To the comment above, I totally forgot about the Masons! Extra Creepy....I only ever saw anyone coming and going from there once in 3 years.

...well,as a former Charlie Flynn's regular, I never bought stolen goods there.

As a matter of fact, during the time I spent there, I think the waitstaffs from the Blue Diner, Jacob Wirth, and Cecil's were pretty much the only customers who were young enough to run away from the cops if necessary and sober enough to be fencing stolen goods without getting ripped off, and we were pretty much just drinking after our shifts.

Or before, maybe, in a few cases.

I haven't thought of that place in ages! I worked in the area in the 80s and used to go there all the time. It's long forgotten now, but save for the Blue Diner which has been there since year one, Cecil's was the first decent kind of restaurant to open in the so-called "leather district" when it was still a dingy, empty no-man's land. In the early 80s there was literally NOTHING around there. Even the punk Gallery East came and went very quickly.

The story notes that the underground connections to the T stop and adjacent theaters have been blocked off. I wonder if they are still there? The idea of a visiting an abandoned tunnel always gives me goose bumps!

i always used to walk by here and wonder what was still down there. maybe charlie. i think it was the essex st exit??


Northeastern had tunnels connecting all the buildings, it was great in the winter.

The tunnel continues along Tremont St and then it came above ground at the Pleasant St portal. It's now Eliot Norton Park between Tremont St & Charles St. The portal was covered but the tunnels still exist. The flyovers to that tunnel are the reason Boylston Station has 4 tracks: 2 went south, and then 2 take the tight corner to go west along Boylston St.

That's along Washington. Don't know if it's ventilation or emergency exit, but looks like it's connected to Orange Line subway. Appears to be incorporated into the building since built on that lot.

The southbound one is on Lagrange Street next to Centerfolds.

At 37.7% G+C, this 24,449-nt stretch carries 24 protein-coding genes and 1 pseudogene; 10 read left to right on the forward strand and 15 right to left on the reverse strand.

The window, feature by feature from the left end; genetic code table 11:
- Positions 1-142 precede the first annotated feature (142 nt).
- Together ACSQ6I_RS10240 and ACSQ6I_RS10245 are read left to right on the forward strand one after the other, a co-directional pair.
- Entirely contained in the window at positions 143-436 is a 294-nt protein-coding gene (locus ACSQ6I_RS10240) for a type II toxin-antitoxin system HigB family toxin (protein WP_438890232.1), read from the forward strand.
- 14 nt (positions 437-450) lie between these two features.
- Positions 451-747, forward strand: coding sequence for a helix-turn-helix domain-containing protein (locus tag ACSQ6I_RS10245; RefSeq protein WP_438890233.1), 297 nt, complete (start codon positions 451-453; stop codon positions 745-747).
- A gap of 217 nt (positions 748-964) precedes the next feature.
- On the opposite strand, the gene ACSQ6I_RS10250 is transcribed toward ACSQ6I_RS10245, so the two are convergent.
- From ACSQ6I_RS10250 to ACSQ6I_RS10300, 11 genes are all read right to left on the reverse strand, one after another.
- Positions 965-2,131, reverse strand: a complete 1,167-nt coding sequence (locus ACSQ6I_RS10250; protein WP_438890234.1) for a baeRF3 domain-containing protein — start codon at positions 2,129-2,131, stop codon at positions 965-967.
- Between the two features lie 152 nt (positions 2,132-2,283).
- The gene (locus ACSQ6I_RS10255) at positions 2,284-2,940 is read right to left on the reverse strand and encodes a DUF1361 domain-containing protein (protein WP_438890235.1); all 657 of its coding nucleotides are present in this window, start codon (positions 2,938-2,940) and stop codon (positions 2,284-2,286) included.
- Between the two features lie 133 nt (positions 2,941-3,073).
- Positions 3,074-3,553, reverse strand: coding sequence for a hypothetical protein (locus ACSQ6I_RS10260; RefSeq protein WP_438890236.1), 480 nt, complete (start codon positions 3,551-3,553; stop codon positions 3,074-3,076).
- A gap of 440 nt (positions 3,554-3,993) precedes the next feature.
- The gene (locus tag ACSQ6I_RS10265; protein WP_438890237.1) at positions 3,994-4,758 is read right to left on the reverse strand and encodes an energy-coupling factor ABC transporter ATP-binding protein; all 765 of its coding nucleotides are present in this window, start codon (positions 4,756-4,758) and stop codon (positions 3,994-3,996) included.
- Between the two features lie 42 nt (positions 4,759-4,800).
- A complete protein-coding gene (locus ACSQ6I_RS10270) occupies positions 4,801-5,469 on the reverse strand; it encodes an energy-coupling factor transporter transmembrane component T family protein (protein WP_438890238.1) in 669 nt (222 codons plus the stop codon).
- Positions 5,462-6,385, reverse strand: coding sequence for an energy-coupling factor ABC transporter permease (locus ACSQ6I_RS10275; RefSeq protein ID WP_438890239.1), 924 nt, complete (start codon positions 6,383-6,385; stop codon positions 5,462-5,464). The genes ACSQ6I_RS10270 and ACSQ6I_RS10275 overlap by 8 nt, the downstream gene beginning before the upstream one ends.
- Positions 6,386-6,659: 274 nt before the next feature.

The connection between the LB and Boylston still exists. the entrance is the big metal doors just after the curve. I'm not sure where in the LB they lead though.

The tunnels used to show up on the LB Emergency Evacuation Plans before the renovation. It showed a platform connecting to the basement level where the Emerson Cabaret was. It showed the platform existing on the plans, but I can't remember if it showed any doorways to the platform or if they were all replaced by walls.

The Emerson renovation walled off the access to Boylston station. I remember at the time that they actually had the sidewalk excavated during construction and you could look down into the passageway before they built the wall sealing it off.

I walk by this building most days and celebrated when the construction scaffolding came down in August. The project went quickly but Emerson has had scaffolding around the building since at least 2011, to protect pedestrians from being hit by falling pieces of the building. It is still deeply weird but absolutely wonderful to not have scaffolding constricting that very busy corner. The project came out really well and I was very happy to see they kept the arcade and its murals. My only complaint is that instead of matching the new facade to the light grey color of the ground floor facade (that was being retained), the new facade is a tan color and they stained the original facade to match it. If anyone knows why they did this, I’d be very curious to know the reason. Overall though, the building looks great and the new exterior lighting looks terrific.

I believe the colors used are actually the original colors of the building.

I watched them apply the tan stain to the ground floor facade. Previously, it was the color of its neighboring building on Boylston St. Even the architect’s renderings of how the 2017-2019 project was supposed to look when finished show the light grey color. Something changed course during construction, I just wonder whether it was a mistake made by the fabricator that was too costly to correct or a conscious design change. But again, the restoration came out really well overall so I shouldn’t quibble over the color.

During WWI, the 1st Naval District had offices here. Lots of the women who joined up as Yeoman (F)s would be stationed there to help do the paperwork for men going in and out of the service.

I'm surprised that nowhere in the Emerson Today article, and nowhere in the comments above, has anyone mentioned that the recent project involved the total dismantling of about a third of the Little Building structure. The eastern side of the building, adjoining Tremont Street, was removed entirely, including the steel frame, down to the second floor level. Then it was rebuilt, piece by piece. Presumably at least some of the original fabric was reinstalled. But when I looked at the building a couple of years ago, there was just air where much of the building used to be (and where it would later be again).

Even in the sixties it was still a well kept building. My orthodontist had an office there, before he moved to the suburbs (Wellesley, to be exact, which required a long ride in a car). My mother had a hair stylist who jumped ship from the salon that employed him and opened his own in the Little Building. I recall a busy ground floor just inside the entrance and a coffee shop located on the corner, if I’m not mistaken. So much love for the old buildings of Boston-the wonderful architecture and all the services they contained.

I believe Brigham’s was a tenant at one point too.